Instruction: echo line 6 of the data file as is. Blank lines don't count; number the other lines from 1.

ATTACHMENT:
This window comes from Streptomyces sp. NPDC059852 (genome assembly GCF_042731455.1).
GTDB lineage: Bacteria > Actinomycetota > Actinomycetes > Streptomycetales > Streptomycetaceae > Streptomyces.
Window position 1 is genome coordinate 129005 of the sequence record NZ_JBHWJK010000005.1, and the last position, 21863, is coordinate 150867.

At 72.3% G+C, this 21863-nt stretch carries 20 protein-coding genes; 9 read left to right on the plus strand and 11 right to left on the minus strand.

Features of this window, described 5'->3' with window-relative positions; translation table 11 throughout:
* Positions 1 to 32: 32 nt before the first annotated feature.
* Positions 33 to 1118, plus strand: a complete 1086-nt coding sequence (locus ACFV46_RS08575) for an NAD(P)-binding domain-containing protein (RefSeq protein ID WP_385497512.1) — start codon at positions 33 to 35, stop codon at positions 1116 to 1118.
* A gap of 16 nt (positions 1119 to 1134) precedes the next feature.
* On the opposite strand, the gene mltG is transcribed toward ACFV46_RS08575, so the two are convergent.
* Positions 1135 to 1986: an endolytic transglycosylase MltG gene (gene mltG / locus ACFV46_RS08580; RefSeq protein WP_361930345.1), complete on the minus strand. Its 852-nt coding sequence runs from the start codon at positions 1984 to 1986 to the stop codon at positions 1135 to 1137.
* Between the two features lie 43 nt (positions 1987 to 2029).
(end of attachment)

* Positions 1 to 32: 32 nt before the first annotated feature.